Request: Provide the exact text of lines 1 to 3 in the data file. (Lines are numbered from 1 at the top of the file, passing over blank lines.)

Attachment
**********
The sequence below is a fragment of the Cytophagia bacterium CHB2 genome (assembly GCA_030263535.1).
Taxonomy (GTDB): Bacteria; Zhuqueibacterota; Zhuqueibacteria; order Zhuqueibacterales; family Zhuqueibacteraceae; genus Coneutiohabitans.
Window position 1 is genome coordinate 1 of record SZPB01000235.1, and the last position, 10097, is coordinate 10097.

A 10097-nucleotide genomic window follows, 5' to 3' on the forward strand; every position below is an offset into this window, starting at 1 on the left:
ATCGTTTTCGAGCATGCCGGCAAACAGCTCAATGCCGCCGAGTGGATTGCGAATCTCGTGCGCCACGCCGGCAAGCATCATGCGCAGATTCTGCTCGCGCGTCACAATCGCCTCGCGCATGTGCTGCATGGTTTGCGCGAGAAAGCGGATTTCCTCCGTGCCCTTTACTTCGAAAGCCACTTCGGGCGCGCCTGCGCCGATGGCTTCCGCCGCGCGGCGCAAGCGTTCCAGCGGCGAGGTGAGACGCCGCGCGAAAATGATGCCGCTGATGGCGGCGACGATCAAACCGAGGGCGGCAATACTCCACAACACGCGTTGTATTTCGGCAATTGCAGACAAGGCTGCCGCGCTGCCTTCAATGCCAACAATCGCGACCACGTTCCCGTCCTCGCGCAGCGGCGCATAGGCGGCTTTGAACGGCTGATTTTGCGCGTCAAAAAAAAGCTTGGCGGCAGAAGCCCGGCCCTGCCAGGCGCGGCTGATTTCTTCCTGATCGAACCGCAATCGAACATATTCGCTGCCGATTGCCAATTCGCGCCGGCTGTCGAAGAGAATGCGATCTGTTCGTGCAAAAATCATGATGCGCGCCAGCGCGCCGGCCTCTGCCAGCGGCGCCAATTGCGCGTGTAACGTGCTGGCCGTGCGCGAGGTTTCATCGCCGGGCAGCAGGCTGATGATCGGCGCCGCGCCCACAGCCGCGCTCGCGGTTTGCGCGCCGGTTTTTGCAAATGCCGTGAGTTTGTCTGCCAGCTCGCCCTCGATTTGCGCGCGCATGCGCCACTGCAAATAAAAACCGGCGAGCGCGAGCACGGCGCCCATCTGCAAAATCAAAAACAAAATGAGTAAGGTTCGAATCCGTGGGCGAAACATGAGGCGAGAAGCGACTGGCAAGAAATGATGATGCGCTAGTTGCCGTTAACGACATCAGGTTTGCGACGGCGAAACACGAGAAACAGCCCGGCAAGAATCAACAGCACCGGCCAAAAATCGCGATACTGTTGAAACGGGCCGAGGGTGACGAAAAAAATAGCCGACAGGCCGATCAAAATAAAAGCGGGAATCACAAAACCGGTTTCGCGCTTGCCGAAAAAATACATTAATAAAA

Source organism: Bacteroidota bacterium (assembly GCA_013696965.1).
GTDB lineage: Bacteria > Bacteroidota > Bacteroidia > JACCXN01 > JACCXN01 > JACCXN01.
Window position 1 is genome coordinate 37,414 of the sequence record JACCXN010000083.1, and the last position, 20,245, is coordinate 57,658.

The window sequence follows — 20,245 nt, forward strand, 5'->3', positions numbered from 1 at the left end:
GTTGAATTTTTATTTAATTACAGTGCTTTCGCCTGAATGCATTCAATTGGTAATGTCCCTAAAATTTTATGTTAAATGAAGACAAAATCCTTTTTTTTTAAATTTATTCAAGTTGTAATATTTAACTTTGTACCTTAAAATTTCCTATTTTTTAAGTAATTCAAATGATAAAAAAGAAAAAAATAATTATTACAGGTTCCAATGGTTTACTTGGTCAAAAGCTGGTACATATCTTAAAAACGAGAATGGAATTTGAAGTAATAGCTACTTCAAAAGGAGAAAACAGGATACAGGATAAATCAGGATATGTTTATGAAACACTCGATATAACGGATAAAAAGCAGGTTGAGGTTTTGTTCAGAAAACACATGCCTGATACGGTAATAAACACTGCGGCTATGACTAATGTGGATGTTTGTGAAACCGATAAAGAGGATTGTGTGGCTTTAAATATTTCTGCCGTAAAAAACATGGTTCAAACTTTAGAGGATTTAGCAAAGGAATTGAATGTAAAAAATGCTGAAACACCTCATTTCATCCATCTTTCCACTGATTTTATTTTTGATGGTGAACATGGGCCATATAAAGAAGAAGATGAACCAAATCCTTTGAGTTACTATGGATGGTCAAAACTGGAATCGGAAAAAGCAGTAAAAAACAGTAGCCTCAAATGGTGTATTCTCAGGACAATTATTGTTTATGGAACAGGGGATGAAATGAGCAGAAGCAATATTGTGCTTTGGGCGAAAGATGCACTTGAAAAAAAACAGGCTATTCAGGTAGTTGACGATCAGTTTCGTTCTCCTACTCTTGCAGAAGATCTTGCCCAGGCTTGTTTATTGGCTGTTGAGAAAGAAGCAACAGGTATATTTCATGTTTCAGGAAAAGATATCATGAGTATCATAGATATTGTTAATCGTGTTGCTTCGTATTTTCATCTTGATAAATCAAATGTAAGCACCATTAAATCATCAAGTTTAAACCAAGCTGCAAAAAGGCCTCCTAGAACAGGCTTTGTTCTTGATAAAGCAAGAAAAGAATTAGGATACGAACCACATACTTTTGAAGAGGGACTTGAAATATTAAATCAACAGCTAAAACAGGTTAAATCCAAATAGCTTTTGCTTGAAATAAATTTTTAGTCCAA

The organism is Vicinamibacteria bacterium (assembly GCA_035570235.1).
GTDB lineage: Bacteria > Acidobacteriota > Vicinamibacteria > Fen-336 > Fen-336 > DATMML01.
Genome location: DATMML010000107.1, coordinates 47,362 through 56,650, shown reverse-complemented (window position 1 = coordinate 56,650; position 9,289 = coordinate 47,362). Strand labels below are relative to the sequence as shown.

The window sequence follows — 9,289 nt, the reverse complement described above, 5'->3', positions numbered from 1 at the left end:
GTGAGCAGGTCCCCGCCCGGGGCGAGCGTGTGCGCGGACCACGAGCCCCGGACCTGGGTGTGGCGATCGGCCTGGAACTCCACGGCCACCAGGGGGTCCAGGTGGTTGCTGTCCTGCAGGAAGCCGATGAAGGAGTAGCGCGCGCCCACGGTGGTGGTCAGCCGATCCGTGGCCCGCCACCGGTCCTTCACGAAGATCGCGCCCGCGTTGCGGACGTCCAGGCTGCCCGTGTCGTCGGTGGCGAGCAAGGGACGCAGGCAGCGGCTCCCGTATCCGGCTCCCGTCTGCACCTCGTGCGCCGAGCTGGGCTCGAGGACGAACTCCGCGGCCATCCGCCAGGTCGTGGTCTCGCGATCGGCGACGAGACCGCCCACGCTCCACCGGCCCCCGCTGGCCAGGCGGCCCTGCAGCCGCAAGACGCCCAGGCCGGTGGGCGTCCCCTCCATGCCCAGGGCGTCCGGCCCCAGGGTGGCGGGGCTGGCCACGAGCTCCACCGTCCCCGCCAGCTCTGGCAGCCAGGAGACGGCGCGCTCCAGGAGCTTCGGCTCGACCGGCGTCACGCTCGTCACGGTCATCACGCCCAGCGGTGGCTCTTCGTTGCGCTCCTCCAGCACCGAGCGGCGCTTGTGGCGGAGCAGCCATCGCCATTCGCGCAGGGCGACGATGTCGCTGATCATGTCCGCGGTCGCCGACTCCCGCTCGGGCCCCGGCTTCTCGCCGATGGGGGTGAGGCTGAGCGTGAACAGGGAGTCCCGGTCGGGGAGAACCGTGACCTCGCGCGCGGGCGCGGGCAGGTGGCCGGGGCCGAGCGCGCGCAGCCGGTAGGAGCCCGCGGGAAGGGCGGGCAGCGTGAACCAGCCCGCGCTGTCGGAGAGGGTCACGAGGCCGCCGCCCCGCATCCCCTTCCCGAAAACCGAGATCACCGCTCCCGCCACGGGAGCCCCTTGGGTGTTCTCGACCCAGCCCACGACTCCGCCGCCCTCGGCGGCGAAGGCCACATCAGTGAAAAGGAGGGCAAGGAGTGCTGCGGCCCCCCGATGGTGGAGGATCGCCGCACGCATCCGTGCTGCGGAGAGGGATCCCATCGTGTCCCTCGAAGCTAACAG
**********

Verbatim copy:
The sequence below is a fragment of the Cytophagia bacterium CHB2 genome (assembly GCA_030263535.1).
Taxonomy (GTDB): Bacteria; Zhuqueibacterota; Zhuqueibacteria; order Zhuqueibacterales; family Zhuqueibacteraceae; genus Coneutiohabitans.
Window position 1 is genome coordinate 1 of record SZPB01000235.1, and the last position, 10097, is coordinate 10097.